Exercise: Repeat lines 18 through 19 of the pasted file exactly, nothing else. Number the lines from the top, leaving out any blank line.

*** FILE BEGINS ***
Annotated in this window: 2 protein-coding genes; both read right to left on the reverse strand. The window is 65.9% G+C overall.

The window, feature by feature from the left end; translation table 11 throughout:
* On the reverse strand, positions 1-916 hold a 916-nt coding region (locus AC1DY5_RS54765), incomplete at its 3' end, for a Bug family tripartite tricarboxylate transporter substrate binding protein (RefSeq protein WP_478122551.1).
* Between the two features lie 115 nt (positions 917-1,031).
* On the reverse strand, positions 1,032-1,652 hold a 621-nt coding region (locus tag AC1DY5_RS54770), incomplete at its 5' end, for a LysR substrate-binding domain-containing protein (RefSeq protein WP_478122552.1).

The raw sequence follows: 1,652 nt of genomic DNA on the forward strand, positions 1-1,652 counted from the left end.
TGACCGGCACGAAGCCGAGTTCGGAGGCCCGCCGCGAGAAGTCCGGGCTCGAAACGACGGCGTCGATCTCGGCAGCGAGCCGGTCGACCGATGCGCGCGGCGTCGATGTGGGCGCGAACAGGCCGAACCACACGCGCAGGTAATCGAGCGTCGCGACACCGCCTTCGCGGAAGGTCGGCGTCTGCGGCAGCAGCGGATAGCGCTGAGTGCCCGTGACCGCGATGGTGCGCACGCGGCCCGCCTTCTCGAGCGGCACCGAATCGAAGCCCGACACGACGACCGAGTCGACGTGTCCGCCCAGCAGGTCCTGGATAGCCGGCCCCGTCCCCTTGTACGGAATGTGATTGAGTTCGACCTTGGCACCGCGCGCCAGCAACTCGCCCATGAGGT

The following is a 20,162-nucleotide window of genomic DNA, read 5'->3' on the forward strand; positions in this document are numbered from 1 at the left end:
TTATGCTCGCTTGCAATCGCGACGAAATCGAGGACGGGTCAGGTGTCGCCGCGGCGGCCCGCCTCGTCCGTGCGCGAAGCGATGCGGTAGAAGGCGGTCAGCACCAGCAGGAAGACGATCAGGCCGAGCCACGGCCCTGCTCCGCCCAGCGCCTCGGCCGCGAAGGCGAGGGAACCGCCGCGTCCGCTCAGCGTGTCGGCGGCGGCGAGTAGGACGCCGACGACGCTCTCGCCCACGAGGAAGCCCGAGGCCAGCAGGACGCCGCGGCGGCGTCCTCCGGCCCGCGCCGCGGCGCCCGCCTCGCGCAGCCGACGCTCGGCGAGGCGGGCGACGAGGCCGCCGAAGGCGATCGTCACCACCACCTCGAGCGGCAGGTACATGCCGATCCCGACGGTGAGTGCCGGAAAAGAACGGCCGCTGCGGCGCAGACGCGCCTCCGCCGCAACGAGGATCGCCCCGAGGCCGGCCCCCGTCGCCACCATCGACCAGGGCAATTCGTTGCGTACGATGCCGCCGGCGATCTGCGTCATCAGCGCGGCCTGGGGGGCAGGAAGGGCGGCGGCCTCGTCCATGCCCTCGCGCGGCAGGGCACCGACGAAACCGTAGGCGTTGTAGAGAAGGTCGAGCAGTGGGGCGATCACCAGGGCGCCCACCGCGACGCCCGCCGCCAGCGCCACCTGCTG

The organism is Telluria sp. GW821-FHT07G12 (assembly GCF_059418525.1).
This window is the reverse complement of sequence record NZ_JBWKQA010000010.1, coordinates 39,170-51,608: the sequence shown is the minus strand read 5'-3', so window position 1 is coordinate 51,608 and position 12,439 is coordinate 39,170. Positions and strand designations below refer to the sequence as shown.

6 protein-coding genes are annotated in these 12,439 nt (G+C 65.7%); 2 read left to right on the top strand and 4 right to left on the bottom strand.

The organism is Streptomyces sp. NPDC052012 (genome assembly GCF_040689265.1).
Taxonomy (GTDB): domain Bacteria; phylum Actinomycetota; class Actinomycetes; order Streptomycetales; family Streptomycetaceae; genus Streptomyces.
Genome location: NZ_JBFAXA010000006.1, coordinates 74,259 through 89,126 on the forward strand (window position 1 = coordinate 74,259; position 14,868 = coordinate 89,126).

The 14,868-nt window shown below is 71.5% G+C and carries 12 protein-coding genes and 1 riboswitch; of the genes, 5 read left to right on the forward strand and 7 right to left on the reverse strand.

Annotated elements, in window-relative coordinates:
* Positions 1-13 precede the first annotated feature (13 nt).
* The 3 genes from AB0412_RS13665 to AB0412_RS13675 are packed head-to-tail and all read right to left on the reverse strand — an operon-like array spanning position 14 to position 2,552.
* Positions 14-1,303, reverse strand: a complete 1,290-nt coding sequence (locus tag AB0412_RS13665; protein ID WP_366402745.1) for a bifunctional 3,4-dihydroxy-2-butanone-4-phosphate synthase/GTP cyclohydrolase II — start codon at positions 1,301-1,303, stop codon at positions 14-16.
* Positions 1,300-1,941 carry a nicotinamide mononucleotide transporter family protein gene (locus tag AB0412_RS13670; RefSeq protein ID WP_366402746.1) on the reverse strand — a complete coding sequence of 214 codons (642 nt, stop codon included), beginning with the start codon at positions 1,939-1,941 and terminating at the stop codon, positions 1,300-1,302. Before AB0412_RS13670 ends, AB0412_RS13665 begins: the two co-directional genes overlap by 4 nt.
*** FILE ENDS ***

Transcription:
* Positions 1-13 precede the first annotated feature (13 nt).
* The 3 genes from AB0412_RS13665 to AB0412_RS13675 are packed head-to-tail and all read right to left on the reverse strand — an operon-like array spanning position 14 to position 2,552.